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Consider the syntax directed definition shown below.

$S \rightarrow \mathbf{ id :=} E$ $\{gen(\mathbf{ id}.place = E.place;);\}$
$E \rightarrow E_1 + E_2$ $\{t = newtemp();$
  $gen(t = E_1.place + E_2.place;);$
  $E.place = t;\}$
$E \rightarrow id$ $\{E.place = \mathbf{id}.place;\}$

Here, $gen$ is a function that generates the output code, and $newtemp$ is a function that returns the name of a new temporary variable on every call. Assume that ti's are the temporary variable names generated by $newtemp$. For the statement ‘$X : = Y + Z$’, the $3$-address code sequence generated by this definition is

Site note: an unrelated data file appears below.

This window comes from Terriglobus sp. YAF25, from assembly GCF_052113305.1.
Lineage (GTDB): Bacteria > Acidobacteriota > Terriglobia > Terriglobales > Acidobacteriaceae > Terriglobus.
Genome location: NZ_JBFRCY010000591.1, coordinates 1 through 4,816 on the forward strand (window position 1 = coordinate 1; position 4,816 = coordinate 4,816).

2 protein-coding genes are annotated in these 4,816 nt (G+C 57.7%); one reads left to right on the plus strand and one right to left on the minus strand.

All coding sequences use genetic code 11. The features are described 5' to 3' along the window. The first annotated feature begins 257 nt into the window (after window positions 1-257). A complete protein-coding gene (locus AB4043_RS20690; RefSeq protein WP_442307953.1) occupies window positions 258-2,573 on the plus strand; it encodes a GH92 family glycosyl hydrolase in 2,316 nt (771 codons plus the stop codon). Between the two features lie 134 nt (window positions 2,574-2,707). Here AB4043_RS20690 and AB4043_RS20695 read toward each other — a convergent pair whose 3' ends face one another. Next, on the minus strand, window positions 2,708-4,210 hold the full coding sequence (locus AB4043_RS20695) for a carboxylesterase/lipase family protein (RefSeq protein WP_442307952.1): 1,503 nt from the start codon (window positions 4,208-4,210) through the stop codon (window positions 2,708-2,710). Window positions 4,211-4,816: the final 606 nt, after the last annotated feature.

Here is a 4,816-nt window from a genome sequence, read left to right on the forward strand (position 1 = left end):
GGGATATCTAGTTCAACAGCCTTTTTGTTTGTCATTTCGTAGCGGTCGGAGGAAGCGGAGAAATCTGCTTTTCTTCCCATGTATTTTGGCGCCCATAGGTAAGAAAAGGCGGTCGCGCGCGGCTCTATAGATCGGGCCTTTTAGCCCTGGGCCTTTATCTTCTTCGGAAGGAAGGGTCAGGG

1. $X = Y + Z$
  2. $t_1 = Y+Z; X=t_1$
  3. $t_1 =Y; t_2=t_1 +Z; X=t_2$
  4. $t_1 =Y; t_2=Z; t_3=t_1+t_2; X=t_3$
asked in Compiler Design by Veteran (59.4k points)
edited by | 1.3k views

3 Answers

+18 votes
Best answer

B)

using given semantic rules.

answered by Veteran (59.6k points)
edited by
+11 votes
x=y+z

three address code

 

operand op1 op2  result   

+           y      z      t1

=          t1              x

t1=y+z

x=t1

so ans is b
answered by Boss (31.4k points)
+6 votes
answer - B
answered by Loyal (9.2k points)


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